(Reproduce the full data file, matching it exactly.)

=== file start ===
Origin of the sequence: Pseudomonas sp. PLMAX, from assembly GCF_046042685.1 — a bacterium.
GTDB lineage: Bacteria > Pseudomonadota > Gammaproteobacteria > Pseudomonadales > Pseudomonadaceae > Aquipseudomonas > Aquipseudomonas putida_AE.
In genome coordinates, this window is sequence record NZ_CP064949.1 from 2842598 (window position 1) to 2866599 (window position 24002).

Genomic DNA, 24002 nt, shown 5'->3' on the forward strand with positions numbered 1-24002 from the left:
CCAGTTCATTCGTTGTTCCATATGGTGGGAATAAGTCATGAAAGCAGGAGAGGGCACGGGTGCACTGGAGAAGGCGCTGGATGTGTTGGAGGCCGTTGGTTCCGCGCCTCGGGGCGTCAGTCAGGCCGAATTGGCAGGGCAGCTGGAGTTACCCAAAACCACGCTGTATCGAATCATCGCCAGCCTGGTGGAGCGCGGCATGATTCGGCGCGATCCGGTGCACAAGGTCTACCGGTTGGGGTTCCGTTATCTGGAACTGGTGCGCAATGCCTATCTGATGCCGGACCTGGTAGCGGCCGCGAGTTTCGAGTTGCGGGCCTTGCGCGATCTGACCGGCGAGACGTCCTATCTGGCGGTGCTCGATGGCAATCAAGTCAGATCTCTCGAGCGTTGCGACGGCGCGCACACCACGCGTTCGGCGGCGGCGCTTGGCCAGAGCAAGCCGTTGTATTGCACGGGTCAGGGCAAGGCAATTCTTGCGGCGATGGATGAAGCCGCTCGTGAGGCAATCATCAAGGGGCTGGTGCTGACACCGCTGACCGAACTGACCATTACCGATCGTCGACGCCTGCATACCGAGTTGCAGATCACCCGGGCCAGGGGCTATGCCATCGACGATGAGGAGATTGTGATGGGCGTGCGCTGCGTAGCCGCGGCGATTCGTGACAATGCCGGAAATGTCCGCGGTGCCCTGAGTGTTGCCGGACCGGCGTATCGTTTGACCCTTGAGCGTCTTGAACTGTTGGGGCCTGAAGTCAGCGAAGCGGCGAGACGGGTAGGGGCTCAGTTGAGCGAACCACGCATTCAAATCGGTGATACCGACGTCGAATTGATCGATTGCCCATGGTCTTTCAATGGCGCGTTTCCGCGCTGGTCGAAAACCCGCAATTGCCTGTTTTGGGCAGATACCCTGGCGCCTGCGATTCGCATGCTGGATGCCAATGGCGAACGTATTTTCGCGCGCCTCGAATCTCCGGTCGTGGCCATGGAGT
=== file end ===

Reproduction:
Origin of the sequence: Pseudomonas sp. PLMAX, from assembly GCF_046042685.1 — a bacterium.
GTDB lineage: Bacteria > Pseudomonadota > Gammaproteobacteria > Pseudomonadales > Pseudomonadaceae > Aquipseudomonas > Aquipseudomonas putida_AE.
In genome coordinates, this window is sequence record NZ_CP064949.1 from 2842598 (window position 1) to 2866599 (window position 24002).

Genomic DNA, 24002 nt, shown 5'->3' on the forward strand with positions numbered 1-24002 from the left:
CCAGTTCATTCGTTGTTCCATATGGTGGGAATAAGTCATGAAAGCAGGAGAGGGCACGGGTGCACTGGAGAAGGCGCTGGATGTGTTGGAGGCCGTTGGTTCCGCGCCTCGGGGCGTCAGTCAGGCCGAATTGGCAGGGCAGCTGGAGTTACCCAAAACCACGCTGTATCGAATCATCGCCAGCCTGGTGGAGCGCGGCATGATTCGGCGCGATCCGGTGCACAAGGTCTACCGGTTGGGGTTCCGTTATCTGGAACTGGTGCGCAATGCCTATCTGATGCCGGACCTGGTAGCGGCCGCGAGTTTCGAGTTGCGGGCCTTGCGCGATCTGACCGGCGAGACGTCCTATCTGGCGGTGCTCGATGGCAATCAAGTCAGATCTCTCGAGCGTTGCGACGGCGCGCACACCACGCGTTCGGCGGCGGCGCTTGGCCAGAGCAAGCCGTTGTATTGCACGGGTCAGGGCAAGGCAATTCTTGCGGCGATGGATGAAGCCGCTCGTGAGGCAATCATCAAGGGGCTGGTGCTGACACCGCTGACCGAACTGACCATTACCGATCGTCGACGCCTGCATACCGAGTTGCAGATCACCCGGGCCAGGGGCTATGCCATCGACGATGAGGAGATTGTGATGGGCGTGCGCTGCGTAGCCGCGGCGATTCGTGACAATGCCGGAAATGTCCGCGGTGCCCTGAGTGTTGCCGGACCGGCGTATCGTTTGACCCTTGAGCGTCTTGAACTGTTGGGGCCTGAAGTCAGCGAAGCGGCGAGACGGGTAGGGGCTCAGTTGAGCGAACCACGCATTCAAATCGGTGATACCGACGTCGAATTGATCGATTGCCCATGGTCTTTCAATGGCGCGTTTCCGCGCTGGTCGAAAACCCGCAATTGCCTGTTTTGGGCAGATACCCTGGCGCCTGCGATTCGCATGCTGGATGCCAATGGCGAACGTATTTTCGCGCGCCTCGAATCTCCGGTCGTGGCCATGGAGT